When answering this question, I wrote that an agent noun is always derived from the perfect participle stem. As the (singular masculine form of the) perfect participle is listed in many dictionaries, deriving agent nouns is easy: amatus > amator, cursus > cursor… This simple principle works well and means that one does not need to memorize the agents and the participles separately.

But are there any exceptions? Are there individual verbs or groups of verbs that do not follow this pattern? I am only speaking about agent nouns ending in -or derived from the verb, so pairs like ductus–dux are excluded.


1 Answer 1


Apparently not always, but the exceptions seem to be rather marginal and hard to find.

"The morphome [sic] vs. similarity-based syncretism", by Donca Steriade, says that -⁠sor agent nouns invariably correspond to -⁠sus perfect participles, but gives examples in (23) of -tor agent nouns that don't correspond to -tus participles: converritor vs. versus from verrī 'to sweep', Imporcitor (the proper name of a god) vs. imporcātus from imporcāre, infenditor 'advocate' vs. -fensus from -fendere, libritor 'hurler' vs. librātus from librāre, favitor (alongside fautor) vs. fautus from favēre, and deversitor vs. deversātus from deversārī (p. 131, The Morphome Debate, edited by Ana R. Luís and Ricardo Bermúdez-Otero, 2016).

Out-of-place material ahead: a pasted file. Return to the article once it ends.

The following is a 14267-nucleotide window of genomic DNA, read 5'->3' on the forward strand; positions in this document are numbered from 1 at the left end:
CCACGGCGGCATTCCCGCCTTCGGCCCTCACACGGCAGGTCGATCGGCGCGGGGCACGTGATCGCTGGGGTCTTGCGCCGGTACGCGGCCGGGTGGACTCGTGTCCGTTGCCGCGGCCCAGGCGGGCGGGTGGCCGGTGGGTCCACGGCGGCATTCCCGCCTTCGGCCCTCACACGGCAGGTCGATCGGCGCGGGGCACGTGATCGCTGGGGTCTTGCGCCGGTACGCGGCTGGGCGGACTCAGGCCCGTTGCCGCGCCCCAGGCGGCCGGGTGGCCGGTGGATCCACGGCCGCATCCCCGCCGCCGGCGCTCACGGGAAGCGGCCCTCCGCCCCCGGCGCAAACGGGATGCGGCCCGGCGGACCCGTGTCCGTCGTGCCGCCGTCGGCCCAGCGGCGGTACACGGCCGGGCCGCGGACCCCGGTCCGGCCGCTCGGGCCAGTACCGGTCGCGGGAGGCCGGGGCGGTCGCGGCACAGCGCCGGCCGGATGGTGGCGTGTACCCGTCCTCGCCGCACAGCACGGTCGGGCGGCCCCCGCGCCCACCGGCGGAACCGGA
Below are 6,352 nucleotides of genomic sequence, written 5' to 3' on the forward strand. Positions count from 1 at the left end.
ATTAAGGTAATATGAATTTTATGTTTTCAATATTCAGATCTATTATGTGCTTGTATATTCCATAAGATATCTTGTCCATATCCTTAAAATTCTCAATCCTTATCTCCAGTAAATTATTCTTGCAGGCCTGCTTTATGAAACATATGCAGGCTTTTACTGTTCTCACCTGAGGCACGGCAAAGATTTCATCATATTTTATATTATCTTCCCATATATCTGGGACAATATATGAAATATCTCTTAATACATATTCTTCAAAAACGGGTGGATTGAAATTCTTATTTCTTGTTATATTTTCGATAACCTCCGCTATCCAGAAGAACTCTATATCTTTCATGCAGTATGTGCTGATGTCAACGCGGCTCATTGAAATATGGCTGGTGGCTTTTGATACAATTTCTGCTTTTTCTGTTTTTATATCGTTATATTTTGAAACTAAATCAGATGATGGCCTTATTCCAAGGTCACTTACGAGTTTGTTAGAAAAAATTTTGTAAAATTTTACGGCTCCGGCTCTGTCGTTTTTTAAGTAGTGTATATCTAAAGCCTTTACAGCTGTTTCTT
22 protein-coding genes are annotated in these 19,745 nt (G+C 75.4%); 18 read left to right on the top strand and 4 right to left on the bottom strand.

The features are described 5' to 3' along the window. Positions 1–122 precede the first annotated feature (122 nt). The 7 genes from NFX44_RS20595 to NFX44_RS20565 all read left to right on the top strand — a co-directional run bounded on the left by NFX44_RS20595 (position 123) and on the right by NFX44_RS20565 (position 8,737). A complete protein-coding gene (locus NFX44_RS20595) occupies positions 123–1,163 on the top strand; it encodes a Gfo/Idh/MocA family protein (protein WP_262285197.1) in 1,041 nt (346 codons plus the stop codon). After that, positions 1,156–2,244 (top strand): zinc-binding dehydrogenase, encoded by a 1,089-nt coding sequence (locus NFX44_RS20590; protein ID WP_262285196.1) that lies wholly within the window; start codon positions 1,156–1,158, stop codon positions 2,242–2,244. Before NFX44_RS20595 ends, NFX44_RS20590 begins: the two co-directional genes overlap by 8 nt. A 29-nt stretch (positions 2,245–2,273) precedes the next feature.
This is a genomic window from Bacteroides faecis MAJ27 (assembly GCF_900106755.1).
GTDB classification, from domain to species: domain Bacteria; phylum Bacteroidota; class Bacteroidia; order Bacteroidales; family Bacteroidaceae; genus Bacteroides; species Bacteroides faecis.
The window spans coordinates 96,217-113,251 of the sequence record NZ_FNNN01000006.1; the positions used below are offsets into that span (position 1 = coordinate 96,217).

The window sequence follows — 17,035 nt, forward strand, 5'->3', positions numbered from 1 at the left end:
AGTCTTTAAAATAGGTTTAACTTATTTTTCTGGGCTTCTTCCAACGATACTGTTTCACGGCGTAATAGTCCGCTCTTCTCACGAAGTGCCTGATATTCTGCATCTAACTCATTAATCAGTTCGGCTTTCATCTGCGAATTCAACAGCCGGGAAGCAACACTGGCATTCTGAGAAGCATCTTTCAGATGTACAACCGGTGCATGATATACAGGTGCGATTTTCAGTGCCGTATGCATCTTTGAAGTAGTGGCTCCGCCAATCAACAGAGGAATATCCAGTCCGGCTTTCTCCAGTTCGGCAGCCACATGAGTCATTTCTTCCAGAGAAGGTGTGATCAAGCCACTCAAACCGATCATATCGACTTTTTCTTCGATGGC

Furthermore, page 141, Steriade lists lūdor 'player' as an example of a word where the suffix takes the form -or rather than -tor or -sor; the regular variant lūsor also exists.

"The Suffix -tor-: Agent-Noun Formation in Latin and the Other Italic Languages", by Margaret M. T. Watmough (1995/1996), says that the PIE rule for forming -tor nouns was accented full grade of the verbal root + -tor, but describes forming these nouns on the perfect participle stem as an "Italic rule" that developed later on. Many words apparently have a form that is compatible with either rule (p. 84).

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